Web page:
However, because there’s a lower barrier to entry for podcast creation than for video, for example, too many people think that creating audio content is easy; you put a mic in front of somebody and just record. That’s a misconception globally, and the reason why almost 40% of shows don’t make it beyond episode 10. People jump on podcasting without a plan, but podcasting takes time, effort, and money. As a brand, it takes a lot more synergy to make sure that your marketing goals get translated the right way. Brands have to look at overall strategy, production value, and have the commitment to do this week after week.

How do you see the regional podcast ecosystem evolving?

The pieces are starting to fall into place. [Music streaming platform] Anghami, for example, with millions of subscribers, started looking at the podcasting space as an additional offering almost two years ago – that’s exactly what Spotify did abroad. Podio is a new tech platform focused entirely on podcasts. Once the chain is complete, we’ll start to see more mainstream adoption.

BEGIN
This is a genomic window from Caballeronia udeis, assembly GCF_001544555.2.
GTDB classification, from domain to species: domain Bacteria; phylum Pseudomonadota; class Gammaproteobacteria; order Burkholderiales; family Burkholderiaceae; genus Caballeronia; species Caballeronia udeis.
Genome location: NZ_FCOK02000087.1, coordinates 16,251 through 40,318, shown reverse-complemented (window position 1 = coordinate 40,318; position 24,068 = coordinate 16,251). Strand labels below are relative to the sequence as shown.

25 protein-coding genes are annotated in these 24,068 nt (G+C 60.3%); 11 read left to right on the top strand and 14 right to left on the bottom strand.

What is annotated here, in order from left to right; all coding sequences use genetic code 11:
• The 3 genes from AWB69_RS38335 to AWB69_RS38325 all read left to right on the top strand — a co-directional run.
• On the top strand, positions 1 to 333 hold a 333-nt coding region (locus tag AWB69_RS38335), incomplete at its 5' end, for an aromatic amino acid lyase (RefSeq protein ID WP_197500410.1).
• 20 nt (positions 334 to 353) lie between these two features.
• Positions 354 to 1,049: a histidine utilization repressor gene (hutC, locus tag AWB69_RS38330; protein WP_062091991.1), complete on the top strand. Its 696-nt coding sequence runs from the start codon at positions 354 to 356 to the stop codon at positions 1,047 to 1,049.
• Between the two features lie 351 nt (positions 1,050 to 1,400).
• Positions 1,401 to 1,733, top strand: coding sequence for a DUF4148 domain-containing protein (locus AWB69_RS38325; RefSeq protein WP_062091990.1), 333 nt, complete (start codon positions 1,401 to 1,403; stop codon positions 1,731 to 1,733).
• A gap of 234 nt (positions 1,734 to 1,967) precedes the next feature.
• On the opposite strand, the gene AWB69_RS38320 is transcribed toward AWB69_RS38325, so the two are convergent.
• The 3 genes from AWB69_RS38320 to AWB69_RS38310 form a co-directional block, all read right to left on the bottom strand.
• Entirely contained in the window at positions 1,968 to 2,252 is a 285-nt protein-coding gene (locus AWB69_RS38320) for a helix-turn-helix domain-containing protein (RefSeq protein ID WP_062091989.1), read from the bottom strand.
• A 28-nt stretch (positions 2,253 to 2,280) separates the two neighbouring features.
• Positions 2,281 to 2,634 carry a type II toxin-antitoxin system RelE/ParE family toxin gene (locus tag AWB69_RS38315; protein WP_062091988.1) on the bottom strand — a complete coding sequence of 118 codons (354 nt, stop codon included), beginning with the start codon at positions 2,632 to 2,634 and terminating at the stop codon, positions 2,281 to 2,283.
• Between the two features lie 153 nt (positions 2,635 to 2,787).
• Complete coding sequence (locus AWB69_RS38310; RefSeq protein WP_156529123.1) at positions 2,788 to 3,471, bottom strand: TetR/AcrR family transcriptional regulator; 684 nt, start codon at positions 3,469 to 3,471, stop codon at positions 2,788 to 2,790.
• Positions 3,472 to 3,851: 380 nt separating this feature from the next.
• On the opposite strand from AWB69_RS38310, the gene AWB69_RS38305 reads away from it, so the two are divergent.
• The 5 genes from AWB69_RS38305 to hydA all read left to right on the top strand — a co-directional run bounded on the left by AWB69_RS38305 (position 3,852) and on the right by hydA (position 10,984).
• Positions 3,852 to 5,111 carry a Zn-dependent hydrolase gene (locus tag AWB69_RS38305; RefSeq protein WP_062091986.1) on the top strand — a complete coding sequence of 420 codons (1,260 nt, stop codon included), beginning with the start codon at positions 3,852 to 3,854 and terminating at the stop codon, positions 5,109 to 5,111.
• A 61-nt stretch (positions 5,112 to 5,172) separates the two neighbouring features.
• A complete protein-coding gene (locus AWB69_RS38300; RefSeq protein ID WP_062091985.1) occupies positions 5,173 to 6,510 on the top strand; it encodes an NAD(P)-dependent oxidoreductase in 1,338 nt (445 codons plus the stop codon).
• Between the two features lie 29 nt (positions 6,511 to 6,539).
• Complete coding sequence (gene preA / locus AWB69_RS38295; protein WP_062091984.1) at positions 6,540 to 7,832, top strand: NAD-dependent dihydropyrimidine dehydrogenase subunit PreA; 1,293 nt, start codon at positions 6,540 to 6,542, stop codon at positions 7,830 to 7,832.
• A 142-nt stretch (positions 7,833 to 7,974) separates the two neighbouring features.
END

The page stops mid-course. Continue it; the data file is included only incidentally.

What about podcast monetization?

In the US, multiple monetization models already exist and are doing really well. Data indicate that putting money in podcasting actually gets you better returns than anywhere else, and brand association tends to be very positive. A majority of podcasts there are individual shows that hustled their way into creating an audience, and then leveraged that audience for sponsorships or other means. Here, many shows are homegrown and are creating their own niche audiences. So, monetization is definitely going to take time to build.

Once the brands start advertising on podcasts, it will really foster more content creators. This is something that I’m hoping will start soon. Omnicom Media Group said that they will spend $20 million on podcasts on Spotify in the next six months alone. That’s a very encouraging sign that companies are willing to invest in podcasting, which is actually a lot more cost-effective than other media, especially coming out of a crisis like this.